Sramana Mitra has plotted out a series of books on various aspects of entrepreneurial activity with regard to its effects on management and on the general economy. They all are formed around interviews with entrepreneurs whose experiences illustrate the main theme of each volume.
The first was an overview of the elements of the entrepreneurial process. The next, “Bootstrapping: Weapon of Mass Reconstruction,” reviewed here, was targeted at the value of avoiding over-leveraging a new enterprise, but was found to reveal a good bit more about how such a focus drove intelligent, disciplined management.
After the current volume are scheduled two more, one on entrepreneurial innovation, and the capstone on the meaning of all of this for India (although it should be noted that most of the activity in those published so far takes place in the United States, and is generated by entrepreneurs from all around the US and the world). This is proving to be a most enlightening series, of interest far beyond those with a direct stake in this segment of economic activity.
For example, the present volume, “Positioning,” is directed at the problem of clarifying your market and the solution you are offering it. And the book does a terrific job of drawing concise and powerful advice about this from its numerous interviewees – all of whom are successful entrepreneurs whose stories are of significant value in their own right.
For these reasons alone, it is an effective, immediately applicable read for virtually any manager. Many authors approach the topic of positioning abstractly, or by building a book around a few case studies of major marketers. But in this volume, Mitra lets numerous entrepreneurs of a wide range of demographic and socio-economic backgrounds share their unadorned experiences and hard-won lessons learned while struggling nose-to-nose with the problem for their very organizational survival. The result is vivid, striking, and wise advice that managers at all levels will profit from.
But that points to another feature that I have found to be especially valuable in this series, although perhaps not specifically intended. This is the no-nonsense approach to management that these entrepreneurs, forced to sail so harrowingly close to the wind, are compelled to learn and to apply so effectively in their rapidly growing companies.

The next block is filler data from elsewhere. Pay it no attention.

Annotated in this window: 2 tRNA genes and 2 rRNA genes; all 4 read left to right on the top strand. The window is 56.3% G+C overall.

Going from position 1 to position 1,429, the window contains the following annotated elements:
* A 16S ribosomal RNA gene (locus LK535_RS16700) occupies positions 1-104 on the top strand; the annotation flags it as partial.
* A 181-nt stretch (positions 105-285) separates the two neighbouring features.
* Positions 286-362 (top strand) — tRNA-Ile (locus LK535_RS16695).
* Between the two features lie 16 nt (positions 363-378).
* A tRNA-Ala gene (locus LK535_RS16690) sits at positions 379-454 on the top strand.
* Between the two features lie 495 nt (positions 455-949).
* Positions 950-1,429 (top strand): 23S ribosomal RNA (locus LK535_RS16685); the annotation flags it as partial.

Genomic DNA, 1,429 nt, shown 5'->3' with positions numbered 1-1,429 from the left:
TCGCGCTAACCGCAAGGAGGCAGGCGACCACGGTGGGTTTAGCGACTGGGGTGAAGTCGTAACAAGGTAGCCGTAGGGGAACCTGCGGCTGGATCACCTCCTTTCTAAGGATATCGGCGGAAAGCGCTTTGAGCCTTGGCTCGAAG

There is no chin-stroking, skyward gazing theorizing going on here. Reading this book will underline for you how only large organizations who may have essentially lost their way, and who have the resources to deceive themselves about the meaning of the wind spilling out of their sails, can afford the destructive luxury of such musing about the latest fads.
These entrepreneurs have no time for that. They have to produce results – not just to stay afloat, but to stay ahead of gathering winds seeking to fill the sails of their successful organizations. This results in unexpected – but inevitable – sharp insights about not just the power of positioning, but of managing everything essential to a viable, growing operation – especially its people.
And on top of all that, you will learn more about SaaS and, of especial value, gain an insider’s view of cloud computing’s growing influence in business. The author suggests that these developments, combined with intelligent positioning, may ultimately bring about the demise of the mighty low-cost oriented outsourcing phenomenon, hitting India particularly hard.
Another gem by Sramana Mitra. Pick up your copy of “Positioning” today – and keep a sharp eye out for the next in the series – enjoy!
Today’s tip: Speaking of unexpected results, who would have thought that the current global financial crisis would help launch Europe – widely derided as hopelessly sclerotic – ahead of the more dynamic, innovative, and productive United States? Please see this piece from Newsweek explaining why this may well be in the cards.